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Comparative literature scholar Catherine Brown of the University of Michigan will be on campus to deliver the tenth annual Riggsby Lecture on medieval Mediterranean history and culture.

The event will be held at 6:00 p.m. Thursday, November 7, at the Lindsay Young Auditorium in Hodges Library. It is free and open to the public.

Brown’s lecture is titled “Traveling Hands: Mobile Manuscript in the Early Medieval Mediterranean,” and is presented by UT’s Marco Institute for Medieval and Renaissance Studies.

Brown will talk about the various activities of the scribes—the “hands” of the talk’s title—who were responsible for producing the lushly illustrated manuscripts that emerged from the Mozarabic communities of Christians who lived in the Iberian peninsula during the period of Arab Islamic rule. Brown also will explain how the work of the scribes figured into reading, writing, and intellectual life in the Middle Ages.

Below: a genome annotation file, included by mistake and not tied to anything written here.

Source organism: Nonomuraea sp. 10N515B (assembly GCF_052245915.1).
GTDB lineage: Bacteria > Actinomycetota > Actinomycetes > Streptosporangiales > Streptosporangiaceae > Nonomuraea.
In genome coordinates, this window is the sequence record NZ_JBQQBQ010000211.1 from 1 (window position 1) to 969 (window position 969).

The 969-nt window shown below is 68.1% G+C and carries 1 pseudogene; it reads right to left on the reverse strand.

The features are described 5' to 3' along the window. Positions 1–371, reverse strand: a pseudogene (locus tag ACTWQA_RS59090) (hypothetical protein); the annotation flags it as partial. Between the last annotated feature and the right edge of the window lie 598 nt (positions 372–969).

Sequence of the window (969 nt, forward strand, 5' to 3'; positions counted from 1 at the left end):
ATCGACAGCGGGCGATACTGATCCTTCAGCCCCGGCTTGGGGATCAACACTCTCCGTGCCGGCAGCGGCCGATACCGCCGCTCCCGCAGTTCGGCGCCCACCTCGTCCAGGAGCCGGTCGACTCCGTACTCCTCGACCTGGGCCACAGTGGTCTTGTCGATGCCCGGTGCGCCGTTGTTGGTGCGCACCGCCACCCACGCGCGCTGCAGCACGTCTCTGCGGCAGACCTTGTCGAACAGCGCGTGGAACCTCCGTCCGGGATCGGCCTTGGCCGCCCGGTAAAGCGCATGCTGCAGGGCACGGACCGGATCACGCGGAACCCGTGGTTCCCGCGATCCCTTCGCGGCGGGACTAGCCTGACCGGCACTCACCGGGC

“We are delighted to celebrate the tenth anniversary of the lecture with such an exciting speaker as Professor Brown,” said Heather Hirschfeld, Riggsby Director of the Marco Institute. “Her work on the history and theory of medieval manuscript culture is cutting-edge, and it complements the interests of many of our own faculty.”

Brown is an associate professor of Romance languages and literatures and comparative literature. Her work focuses on the early Middle Ages in Iberian and Carolingian cultures, specifically in manuscript bookmaking and theory and practice of embodied language. Her publications include the recently published articles “Manuscript Thinking,” “Remember the Hand: Bodies and Bookmaking in Early Medieval Spain” and “Love Letters from Beatus of Liébana to Modern Philologists.”

The Marco Institute’s annual Riggsby Lecture is made possible by a gift from Stuart and Kate Riggsby. Stuart Riggsby was formerly dean of UT’s College of Arts and Sciences.

For more information on the Marco Institute, visit the website.

C O N T A C T :

Vera Pantanizopoulos-Broux (865-974-1859,

Charles Primm (865-974-5180,